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The moon looms over the Telesat Canada logo outside its control centre facility in Ottawa.Tom Hanson/The Canadian Press

Ontario Teachers' Pension Plan and Public Sector Pension Investment Board are nearing a $7-billion (U.S.) deal for Canadian satellite company Telesat Holdings Inc. after months of delays and discussion breakdowns, said people with knowledge of the matter.

Under the terms being discussed, the funds will acquire Loral Space & Communications Inc., a publicly traded shell company that owns 63 per cent of Telesat, for about $85 a share, or $2.6-billion, said the people, who asked not to be named discussing private information. While a deal could be announced next month, talks may fall apart again given the parties' inability to reach an agreement in the past, the people said.

Telesat has been on and off the block for years. Loral and PSP, which already owns 37 per cent of Telesat, called off a sale effort in 2011, after offers from bidders including EchoStar Corp. and Carlyle Group LP fell short of expectations. Talks started again this year before stalling in June because Mark Rachesky, Loral's largest shareholder, couldn't agree with PSP on a price to sell the company, failing to bridge an equity gap of about $100-million, people said then.

Three-way talks between Loral, PSP and Ontario Teachers' restarted last month after Ontario Teachers' and PSP raised their offer, the people said, leading to renewed negotiations.

Representatives for Loral, Ontario Teachers' and PSP declined to comment.

Unit Settlement Loral climbed 7.2 per cent to $78.50 at the close in New York, giving it a market value of about $2.4-billion. Telesat had $3.1-billion of long-term debt as of Sept. 30, 2014, according to a company filing.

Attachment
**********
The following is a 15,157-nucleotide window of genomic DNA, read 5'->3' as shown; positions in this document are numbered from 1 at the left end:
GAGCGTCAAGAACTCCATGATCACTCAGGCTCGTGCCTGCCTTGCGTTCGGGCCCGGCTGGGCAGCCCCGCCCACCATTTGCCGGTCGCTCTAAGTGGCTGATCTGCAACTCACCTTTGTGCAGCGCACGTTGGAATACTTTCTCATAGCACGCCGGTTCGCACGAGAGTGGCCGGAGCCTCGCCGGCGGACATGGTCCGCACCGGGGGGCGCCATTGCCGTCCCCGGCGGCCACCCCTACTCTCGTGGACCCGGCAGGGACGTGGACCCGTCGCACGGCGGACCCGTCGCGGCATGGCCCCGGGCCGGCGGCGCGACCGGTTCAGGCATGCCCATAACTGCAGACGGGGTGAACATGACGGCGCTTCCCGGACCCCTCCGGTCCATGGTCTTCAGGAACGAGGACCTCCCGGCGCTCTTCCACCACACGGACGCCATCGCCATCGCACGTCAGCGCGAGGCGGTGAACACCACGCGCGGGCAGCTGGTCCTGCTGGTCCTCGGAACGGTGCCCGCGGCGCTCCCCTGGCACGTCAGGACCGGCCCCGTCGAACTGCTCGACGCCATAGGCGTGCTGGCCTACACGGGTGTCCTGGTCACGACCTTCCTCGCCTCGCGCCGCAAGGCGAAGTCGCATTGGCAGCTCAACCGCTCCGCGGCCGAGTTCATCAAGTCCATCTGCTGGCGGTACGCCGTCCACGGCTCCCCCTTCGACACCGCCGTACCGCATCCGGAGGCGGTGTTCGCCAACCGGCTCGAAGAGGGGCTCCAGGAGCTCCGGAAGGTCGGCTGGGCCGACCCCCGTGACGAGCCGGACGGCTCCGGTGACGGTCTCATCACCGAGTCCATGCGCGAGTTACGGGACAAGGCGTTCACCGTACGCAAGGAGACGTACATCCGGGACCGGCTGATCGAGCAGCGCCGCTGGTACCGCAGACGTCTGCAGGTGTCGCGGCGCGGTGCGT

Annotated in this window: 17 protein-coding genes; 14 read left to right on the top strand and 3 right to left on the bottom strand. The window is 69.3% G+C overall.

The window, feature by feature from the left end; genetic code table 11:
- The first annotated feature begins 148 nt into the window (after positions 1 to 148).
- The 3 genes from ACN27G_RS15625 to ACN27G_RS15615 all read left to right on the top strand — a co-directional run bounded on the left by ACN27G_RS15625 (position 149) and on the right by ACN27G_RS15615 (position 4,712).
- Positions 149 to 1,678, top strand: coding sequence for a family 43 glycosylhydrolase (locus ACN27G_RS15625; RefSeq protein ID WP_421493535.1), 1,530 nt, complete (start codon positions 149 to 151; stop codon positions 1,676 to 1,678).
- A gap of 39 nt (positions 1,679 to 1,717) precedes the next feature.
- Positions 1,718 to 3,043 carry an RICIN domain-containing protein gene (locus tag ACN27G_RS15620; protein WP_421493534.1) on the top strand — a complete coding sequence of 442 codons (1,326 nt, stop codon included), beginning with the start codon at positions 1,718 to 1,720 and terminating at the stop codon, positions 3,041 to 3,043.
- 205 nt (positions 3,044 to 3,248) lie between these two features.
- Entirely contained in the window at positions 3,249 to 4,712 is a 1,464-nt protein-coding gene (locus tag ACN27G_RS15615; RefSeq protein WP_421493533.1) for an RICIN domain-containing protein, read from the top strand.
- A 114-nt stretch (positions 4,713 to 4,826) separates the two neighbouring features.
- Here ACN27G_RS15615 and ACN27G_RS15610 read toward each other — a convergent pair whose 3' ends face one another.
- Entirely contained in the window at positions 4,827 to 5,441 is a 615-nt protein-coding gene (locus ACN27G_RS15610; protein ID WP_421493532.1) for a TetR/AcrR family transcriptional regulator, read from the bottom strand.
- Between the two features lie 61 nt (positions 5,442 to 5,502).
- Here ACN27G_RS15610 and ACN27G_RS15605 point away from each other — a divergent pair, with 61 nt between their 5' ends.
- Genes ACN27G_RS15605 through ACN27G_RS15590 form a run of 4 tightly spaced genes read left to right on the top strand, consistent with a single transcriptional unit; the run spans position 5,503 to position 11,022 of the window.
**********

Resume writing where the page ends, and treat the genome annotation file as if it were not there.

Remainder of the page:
The exact price will depend on how a September ViaSat Inc. lawsuit settlement is divided between the New York-based company and its former subsidiary, Space Systems/Loral LLC. That unit was sold to MacDonald, Dettwiler and Associates Ltd. in 2012 for about $1-billion.

The division of the settlement, the final hurdle to a sale, may be determined in the coming weeks, the people said.

Loral and PSP acquired Telesat from Canadian telecommunications company BCE Inc., a deal announced in December 2006 valued at about $3-billion including debt.

A sale now would provide Loral with two long-term owners while allowing Loral's shareholders, including Rachesky's MHR Fund Management, which owns 38 per cent of the company, an attractive premium to their investment. Selling Loral as a whole, rather than the Telesat assets alone, which was previously floated, would save both the company and its shareholders a larger tax bill on the sale.

Telesat owns 14 satellites and manages the operations of satellites for third parties, according to its website. The company was founded in 1969 and launched the world's first commercial, domestic communications satellite in geostationary orbit in 1972.

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